You do have an elevator speech, don’t you?
If not, now is the time to write it and say it so many times that it doesn’t sound at all rehearsed.
In case you haven’t heard that term before – your elevator speech is something you can say in the time it takes to go between floors in an elevator. In other words, it’s short. Perhaps 30 seconds or less. You say it in answer to “What do you do?”
You might be tempted to say “I sell real estate.” Or, if you’re an investor, you might say “I buy houses.” Neither one is a good answer. It really doesn’t tell much, and isn’t likely to result in a follow-up question.
Some people answer with a sales pitch. That’s not so good either. If you start in with a sales pitch you’ll just make people wish they hadn’t asked.
What do I mean by an “effective” elevator speech?
That’s one that conveys what you do in a manner that causes people who may need what you offer, or are simply interested, to ask more questions. They might ask for your card – or your contact information for their phone.
How can you make your elevator speech effective?
You can make your elevator speech effective by revealing things like what, where, and why. For instance: “I help estate executors sell homes in probate in the greater Mytown area.” Or perhaps “I help first time buyers in South Mytown find homes that suit both their lifestyles and their budgets.”
Then add something about the why. That might include the satisfaction you get from helping them or the pleasure you find in meeting new people. It could be whatever motivates you to serve these specific clients.
Whatever you say, frame it to show the benefit you bring to your clients plus your enthusiasm for doing so.
What if you don’t have a niche?
Then show the value of your position as a generalist.
For example: “I’m a real estate agent (Or Realtor, as the case may be) working in Mytown. I help homeowners sell for the highest dollar in the least amount of time. I love the creative challenge of marketing to make people eager to view my listings, so we get more and better offers.” And/Or… “I help home buyers in Mytown find a house they’ll love that fits within their budgets. I love the challenge of helping people find that just right house, and I get to meet a lot of interesting people.”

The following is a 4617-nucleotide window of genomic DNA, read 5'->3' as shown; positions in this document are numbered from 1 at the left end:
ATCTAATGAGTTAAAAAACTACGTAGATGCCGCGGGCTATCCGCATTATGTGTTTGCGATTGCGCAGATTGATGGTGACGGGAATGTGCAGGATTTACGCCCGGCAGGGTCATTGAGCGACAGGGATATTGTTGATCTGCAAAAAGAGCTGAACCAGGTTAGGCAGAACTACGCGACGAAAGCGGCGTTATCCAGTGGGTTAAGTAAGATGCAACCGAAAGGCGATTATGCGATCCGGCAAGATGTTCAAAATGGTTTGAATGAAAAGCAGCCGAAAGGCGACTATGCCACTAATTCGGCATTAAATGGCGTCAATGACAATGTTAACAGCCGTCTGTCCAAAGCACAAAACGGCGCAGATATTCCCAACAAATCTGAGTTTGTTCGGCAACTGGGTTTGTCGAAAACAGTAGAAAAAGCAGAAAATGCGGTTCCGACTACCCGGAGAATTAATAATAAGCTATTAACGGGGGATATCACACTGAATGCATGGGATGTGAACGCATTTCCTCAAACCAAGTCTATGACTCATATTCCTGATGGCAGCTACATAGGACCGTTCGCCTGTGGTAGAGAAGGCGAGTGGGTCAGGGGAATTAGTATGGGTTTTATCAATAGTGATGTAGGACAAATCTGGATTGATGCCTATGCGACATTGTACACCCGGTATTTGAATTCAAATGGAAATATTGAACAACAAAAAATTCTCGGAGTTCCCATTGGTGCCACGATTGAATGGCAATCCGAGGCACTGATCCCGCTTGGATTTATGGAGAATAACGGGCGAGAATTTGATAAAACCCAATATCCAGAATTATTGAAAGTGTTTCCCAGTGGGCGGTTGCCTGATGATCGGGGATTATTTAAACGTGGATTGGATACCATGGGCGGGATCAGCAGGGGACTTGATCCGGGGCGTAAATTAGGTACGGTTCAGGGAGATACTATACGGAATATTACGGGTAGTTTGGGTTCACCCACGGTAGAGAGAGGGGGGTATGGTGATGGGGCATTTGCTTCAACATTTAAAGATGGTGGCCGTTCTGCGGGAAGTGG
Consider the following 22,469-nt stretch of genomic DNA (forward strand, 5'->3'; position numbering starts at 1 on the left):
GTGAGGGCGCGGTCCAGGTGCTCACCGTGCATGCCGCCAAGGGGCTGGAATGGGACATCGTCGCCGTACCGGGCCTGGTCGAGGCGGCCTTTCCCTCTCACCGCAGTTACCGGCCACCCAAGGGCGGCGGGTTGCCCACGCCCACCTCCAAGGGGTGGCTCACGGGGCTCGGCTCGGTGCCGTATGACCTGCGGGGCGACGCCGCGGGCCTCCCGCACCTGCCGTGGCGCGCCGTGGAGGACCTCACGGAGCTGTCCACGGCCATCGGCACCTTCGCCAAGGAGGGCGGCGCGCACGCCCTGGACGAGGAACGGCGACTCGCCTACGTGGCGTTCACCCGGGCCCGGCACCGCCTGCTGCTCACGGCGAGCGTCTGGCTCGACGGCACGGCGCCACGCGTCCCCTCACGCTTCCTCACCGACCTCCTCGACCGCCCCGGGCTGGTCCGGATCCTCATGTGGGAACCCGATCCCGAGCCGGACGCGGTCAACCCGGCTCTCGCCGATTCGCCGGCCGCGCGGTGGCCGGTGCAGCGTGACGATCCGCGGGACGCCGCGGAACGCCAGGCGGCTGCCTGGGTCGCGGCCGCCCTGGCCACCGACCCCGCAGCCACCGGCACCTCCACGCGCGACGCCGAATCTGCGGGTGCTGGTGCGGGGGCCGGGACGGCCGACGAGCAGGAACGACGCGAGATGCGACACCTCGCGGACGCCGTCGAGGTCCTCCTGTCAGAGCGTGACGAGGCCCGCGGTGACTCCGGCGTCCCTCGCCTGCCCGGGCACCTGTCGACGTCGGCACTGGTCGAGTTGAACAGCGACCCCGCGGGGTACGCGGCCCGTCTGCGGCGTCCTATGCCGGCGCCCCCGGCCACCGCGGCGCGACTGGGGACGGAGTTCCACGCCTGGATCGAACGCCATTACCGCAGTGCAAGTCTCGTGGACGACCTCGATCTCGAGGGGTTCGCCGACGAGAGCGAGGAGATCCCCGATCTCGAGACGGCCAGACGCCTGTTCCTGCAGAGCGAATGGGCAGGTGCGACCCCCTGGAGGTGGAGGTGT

Mention some part of the work you really love, so you’ll stand out as more than “just another real estate sales person.”
If you don’t clarify what you do, some people will misunderstand.
When I first started copywriting I had just “retired” from 19 years as first a real estate agent, and then broker/owner of my own company. When I ran into people in the grocery store they’d ask what I was doing now. The first few times I said “Copywriting” no one understood. Some wanted me to help them copyright a song or a book!
Now I say “I write marketing copy for real estate agents all over the country to help them gain more clients and make more money.” Some look at me in wonder, saying “You mean people PAY you to write?” They’ve never heard of such craziness. Well – that doesn’t happen here. Agents in this small town don’t send prospecting letters and don’t have their own websites. They let the staff in the newspaper office write their ads.
So – if you just say you sell real estate, they’ll label you with whatever image of a real estate sales person is in their own heads.
Keep your elevator speech short!
Depending upon which Internet site you visit, you’ll learn that people speak between 70 and 85 words in 30 seconds. What I say is only 23 words, which takes about 10 seconds. You may want to say a bit more, but I wouldn’t advise going over 30 seconds.
If you begin to get long-winded, people will tune you out.
Step 2 in making your elevator speech effective…
Instead of trying to keep the focus on you and what you do – ask the other person what they do. Listen to the answer. Ask questions. If you might be able to refer someone to them, or if you’re interested yourself, ask for a card.
The most effective way to make people think you’re interesting and a brilliant conversationalist is to let them do most of the talking.
Best practice courtesy of Stuart Miles @ freedigitalphotos.net